Petra – Jordan

Petra is one of the New Seven Wonders of the World and has centuries of rich history woven and carved in to it’s rocky hills. It has been a settlement for hundreds of years but was settled by the Nabataeans in the 4th Century and became a major trading hub on the Middle Eastern trading routes, it later became part of the Roman Empire. It is known as the Red Rose City due to the colour of the rock from which it was carved and was recognised as an UNESCO World Heritage site in 1985. Petra is probably the most iconic landmark in Jordan.

The Treasury, Petra

The site of Petra is huge and it could easily take you 4 or 5 days to explore it all. The good news, for those that don’t have 5 days or are travelling with small children who are not fond of hiking large distances, is that you can see the main highlights in one day. Also because there is so much to see and climb on it doesn’t feel like an all day hike.

The Main Trail

From Wadi Musa town you enter Petra through the visitor centre where there are an assortment of cafes and stalls selling souvenirs. This is where the Petra Museum and ticket office are and you can also arrange guides and transport.

The walk from the Visitor Centre first takes you down pass the Djin cubes and the in to the Siq (a 3/4 mile rocky gorge). There is plenty to see in the Siq itself including the water system and carvings. The Siq is impressive by itself as a natural entrance to an ancient city.

If the walk is difficult you have the option of going on horseback from the Visitor Centre to the Siq entrance which is included in your ticket although you do have to tip and should agree this before you set off. There is also a golf cart which you can get down to the Treasury, this is an extra charge.

At the end of the Siq there is the first glance of the Treasury which does not disappoint. The treasury is most famous for it’s role in Indiana Jones and the Last Crusade but even more impressive in real life.

The first glimpse of the Treasury from the Siq.

There is the option to climb up to a view point opposite the Treasury but you need to be with a local guide to do this. Again agree the fee before you set off. As it looks, this is literally a climb up the side of a cliff, Pip managed fine but it may be difficult with smaller children.

From the Treasury the main trail takes you down the Street of Facades, past the Amphitheatre and various other significant Nabataean and Roman structures. There is the option to take a donkey or camel ride down this area, again agree the fee before you set off and whether you are paying for one way or to be brought back again.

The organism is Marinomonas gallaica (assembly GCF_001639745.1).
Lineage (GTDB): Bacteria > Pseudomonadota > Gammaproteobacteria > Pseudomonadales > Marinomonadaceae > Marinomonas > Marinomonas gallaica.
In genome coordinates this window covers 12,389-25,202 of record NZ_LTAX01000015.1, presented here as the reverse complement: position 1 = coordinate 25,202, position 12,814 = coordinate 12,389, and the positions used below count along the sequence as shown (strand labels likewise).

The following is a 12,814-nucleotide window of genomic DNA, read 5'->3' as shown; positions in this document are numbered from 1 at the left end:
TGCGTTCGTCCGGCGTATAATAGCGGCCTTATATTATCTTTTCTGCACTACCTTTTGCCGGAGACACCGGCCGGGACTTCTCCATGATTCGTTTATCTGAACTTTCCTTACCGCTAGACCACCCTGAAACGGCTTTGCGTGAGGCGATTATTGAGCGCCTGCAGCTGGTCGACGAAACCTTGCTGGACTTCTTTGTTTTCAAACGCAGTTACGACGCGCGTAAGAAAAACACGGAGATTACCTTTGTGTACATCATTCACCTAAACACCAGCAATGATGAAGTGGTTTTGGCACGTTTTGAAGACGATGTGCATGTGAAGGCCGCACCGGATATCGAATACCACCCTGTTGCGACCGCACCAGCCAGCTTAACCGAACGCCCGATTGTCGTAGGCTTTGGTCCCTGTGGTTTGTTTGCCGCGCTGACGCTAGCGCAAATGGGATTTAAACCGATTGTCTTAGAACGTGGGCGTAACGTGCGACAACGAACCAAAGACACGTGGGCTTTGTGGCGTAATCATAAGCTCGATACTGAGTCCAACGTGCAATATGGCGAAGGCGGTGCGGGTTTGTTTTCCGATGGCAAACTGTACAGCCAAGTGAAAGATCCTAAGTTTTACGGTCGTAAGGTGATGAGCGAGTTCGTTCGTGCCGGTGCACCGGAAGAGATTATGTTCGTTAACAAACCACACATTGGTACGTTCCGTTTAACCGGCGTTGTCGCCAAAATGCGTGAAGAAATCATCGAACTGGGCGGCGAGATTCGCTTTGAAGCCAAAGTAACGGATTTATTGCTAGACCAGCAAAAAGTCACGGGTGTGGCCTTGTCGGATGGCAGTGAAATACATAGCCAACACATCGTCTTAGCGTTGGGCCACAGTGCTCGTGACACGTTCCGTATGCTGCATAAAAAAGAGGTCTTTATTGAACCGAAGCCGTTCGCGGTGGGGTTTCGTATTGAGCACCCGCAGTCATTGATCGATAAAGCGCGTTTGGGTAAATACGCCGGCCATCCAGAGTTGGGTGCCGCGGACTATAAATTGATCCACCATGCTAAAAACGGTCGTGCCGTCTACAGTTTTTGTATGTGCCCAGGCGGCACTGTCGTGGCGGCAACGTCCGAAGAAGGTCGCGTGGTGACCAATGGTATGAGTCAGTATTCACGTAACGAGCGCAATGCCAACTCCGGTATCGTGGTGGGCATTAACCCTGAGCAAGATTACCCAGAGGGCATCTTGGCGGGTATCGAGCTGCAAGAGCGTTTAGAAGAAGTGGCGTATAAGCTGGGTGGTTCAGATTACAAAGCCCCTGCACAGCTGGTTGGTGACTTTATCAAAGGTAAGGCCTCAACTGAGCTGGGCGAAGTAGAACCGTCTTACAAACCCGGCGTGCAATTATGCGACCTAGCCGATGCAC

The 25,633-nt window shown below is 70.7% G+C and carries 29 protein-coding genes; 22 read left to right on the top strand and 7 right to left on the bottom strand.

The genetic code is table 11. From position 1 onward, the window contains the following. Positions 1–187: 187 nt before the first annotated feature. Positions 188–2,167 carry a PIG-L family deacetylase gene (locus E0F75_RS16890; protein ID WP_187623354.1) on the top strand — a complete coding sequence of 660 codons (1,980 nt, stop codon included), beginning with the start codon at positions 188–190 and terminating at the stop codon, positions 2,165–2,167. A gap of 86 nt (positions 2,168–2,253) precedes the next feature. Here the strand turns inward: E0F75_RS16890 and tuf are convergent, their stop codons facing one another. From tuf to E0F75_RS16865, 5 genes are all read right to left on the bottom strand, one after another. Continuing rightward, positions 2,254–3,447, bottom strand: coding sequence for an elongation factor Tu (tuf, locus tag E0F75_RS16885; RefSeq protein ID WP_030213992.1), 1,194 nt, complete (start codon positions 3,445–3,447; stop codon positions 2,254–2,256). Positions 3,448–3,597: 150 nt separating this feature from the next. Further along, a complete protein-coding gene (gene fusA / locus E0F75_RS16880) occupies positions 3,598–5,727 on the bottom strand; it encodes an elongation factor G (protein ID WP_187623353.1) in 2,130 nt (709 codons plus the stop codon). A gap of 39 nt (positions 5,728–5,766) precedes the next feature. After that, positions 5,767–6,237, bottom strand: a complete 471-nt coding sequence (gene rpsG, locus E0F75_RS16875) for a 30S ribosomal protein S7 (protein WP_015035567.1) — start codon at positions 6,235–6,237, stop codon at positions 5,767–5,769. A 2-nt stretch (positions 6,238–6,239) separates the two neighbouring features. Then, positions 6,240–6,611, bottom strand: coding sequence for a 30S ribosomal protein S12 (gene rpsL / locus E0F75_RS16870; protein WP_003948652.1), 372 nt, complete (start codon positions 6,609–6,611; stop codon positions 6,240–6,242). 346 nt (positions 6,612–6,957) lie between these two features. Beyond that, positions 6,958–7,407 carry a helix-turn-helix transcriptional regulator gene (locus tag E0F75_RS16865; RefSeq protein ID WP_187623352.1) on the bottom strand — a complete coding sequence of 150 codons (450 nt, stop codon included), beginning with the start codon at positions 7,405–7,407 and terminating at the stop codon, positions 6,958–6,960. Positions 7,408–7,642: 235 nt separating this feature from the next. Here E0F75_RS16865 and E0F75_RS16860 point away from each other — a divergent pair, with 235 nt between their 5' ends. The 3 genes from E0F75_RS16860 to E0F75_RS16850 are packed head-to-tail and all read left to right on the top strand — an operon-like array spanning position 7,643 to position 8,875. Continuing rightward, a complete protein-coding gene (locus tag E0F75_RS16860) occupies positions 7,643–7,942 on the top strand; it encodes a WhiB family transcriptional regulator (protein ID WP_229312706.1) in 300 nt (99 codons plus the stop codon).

There are various other trail options depending on how adventurous you are feeling. You can take a side loop to the Royal Tombs, there is another view point at the end of this track for the Treasury.

At the end of the main trail is the track up to the Monastery. The trail leads you up the mountain and is over 800 steps cut in to the rocks which will take you about 45 – 60 minutes to walk up (I managed it in 25, trying to keep up with Pip who was on a donkey!). The Monastery is bigger than the Treasury and well worth the hike up to see. There is a view point at the top and a cafe and souvenir stand.

The steps up are lined with stalls so if you need a snow globe half way up, that won’t be a problem.

There are various other trails, tracks, caves and tombs to explore and also the option to visit Little Petra. Pip especially enjoyed the areas she could climb and explore rather than the bits when we were being told about the history.


For the adults it was the fascinating history and the epic scale of the whole site. There is nothing modern about Petra and it’s not hard to imagine how it would have looked thousands of years ago when the Nabataeans who lived their were burying their family members in the tombs. For Pip it was the fact that she could climb on to and in to most things and also the fact that she got to ride a donkey and a horse. There are also lots of dogs and cats around the site, all who were very friendly and ready for a fuss.


One day ticket – 50 JD

Two day ticket – 55 JD

Three day ticket 60 JD

Children under 12 are free.

If you are entering the country to visit Petra from a neighbouring country or it is your first day in Jordan then the fee is 90 JD. If you are staying in the country you can return the next day and get a 40 JD refund.

Food and Drink